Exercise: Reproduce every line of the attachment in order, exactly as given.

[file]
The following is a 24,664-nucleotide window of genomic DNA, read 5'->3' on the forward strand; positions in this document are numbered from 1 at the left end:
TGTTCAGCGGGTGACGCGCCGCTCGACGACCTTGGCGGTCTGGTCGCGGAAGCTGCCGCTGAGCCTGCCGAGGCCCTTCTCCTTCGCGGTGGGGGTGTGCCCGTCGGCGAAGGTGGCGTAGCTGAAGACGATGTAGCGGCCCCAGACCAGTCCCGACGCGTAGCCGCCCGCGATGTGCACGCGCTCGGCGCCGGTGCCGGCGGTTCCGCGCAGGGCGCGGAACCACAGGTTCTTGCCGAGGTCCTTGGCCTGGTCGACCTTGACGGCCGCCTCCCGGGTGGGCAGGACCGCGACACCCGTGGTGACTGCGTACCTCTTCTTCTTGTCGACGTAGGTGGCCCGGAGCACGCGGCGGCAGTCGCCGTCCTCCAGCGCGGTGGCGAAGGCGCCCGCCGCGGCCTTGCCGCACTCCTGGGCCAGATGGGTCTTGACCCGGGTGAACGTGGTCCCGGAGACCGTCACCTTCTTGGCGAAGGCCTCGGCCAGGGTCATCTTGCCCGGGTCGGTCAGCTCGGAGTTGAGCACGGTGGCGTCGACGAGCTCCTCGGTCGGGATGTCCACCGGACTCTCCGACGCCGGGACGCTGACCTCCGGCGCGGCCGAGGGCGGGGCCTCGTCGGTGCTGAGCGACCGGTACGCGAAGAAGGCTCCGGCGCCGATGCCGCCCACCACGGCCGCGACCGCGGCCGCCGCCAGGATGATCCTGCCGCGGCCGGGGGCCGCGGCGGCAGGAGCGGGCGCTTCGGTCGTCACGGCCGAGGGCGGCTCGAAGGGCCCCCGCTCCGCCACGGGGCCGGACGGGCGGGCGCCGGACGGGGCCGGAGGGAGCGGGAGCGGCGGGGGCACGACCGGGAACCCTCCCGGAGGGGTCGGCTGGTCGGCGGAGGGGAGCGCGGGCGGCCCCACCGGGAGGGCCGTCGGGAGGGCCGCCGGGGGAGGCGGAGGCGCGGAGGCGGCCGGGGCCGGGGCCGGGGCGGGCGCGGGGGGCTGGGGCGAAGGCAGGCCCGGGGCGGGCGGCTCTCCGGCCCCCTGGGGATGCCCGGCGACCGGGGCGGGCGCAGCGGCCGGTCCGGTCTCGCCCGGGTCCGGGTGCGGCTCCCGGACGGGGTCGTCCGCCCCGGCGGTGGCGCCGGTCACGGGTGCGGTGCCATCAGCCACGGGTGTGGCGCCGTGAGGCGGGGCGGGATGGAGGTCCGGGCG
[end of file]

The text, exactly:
The following is a 24,664-nucleotide window of genomic DNA, read 5'->3' on the forward strand; positions in this document are numbered from 1 at the left end:
TGTTCAGCGGGTGACGCGCCGCTCGACGACCTTGGCGGTCTGGTCGCGGAAGCTGCCGCTGAGCCTGCCGAGGCCCTTCTCCTTCGCGGTGGGGGTGTGCCCGTCGGCGAAGGTGGCGTAGCTGAAGACGATGTAGCGGCCCCAGACCAGTCCCGACGCGTAGCCGCCCGCGATGTGCACGCGCTCGGCGCCGGTGCCGGCGGTTCCGCGCAGGGCGCGGAACCACAGGTTCTTGCCGAGGTCCTTGGCCTGGTCGACCTTGACGGCCGCCTCCCGGGTGGGCAGGACCGCGACACCCGTGGTGACTGCGTACCTCTTCTTCTTGTCGACGTAGGTGGCCCGGAGCACGCGGCGGCAGTCGCCGTCCTCCAGCGCGGTGGCGAAGGCGCCCGCCGCGGCCTTGCCGCACTCCTGGGCCAGATGGGTCTTGACCCGGGTGAACGTGGTCCCGGAGACCGTCACCTTCTTGGCGAAGGCCTCGGCCAGGGTCATCTTGCCCGGGTCGGTCAGCTCGGAGTTGAGCACGGTGGCGTCGACGAGCTCCTCGGTCGGGATGTCCACCGGACTCTCCGACGCCGGGACGCTGACCTCCGGCGCGGCCGAGGGCGGGGCCTCGTCGGTGCTGAGCGACCGGTACGCGAAGAAGGCTCCGGCGCCGATGCCGCCCACCACGGCCGCGACCGCGGCCGCCGCCAGGATGATCCTGCCGCGGCCGGGGGCCGCGGCGGCAGGAGCGGGCGCTTCGGTCGTCACGGCCGAGGGCGGCTCGAAGGGCCCCCGCTCCGCCACGGGGCCGGACGGGCGGGCGCCGGACGGGGCCGGAGGGAGCGGGAGCGGCGGGGGCACGACCGGGAACCCTCCCGGAGGGGTCGGCTGGTCGGCGGAGGGGAGCGCGGGCGGCCCCACCGGGAGGGCCGTCGGGAGGGCCGCCGGGGGAGGCGGAGGCGCGGAGGCGGCCGGGGCCGGGGCCGGGGCGGGCGCGGGGGGCTGGGGCGAAGGCAGGCCCGGGGCGGGCGGCTCTCCGGCCCCCTGGGGATGCCCGGCGACCGGGGCGGGCGCAGCGGCCGGTCCGGTCTCGCCCGGGTCCGGGTGCGGCTCCCGGACGGGGTCGTCCGCCCCGGCGGTGGCGCCGGTCACGGGTGCGGTGCCATCAGCCACGGGTGTGGCGCCGTGAGGCGGGGCGGGATGGAGGTCCGGGCG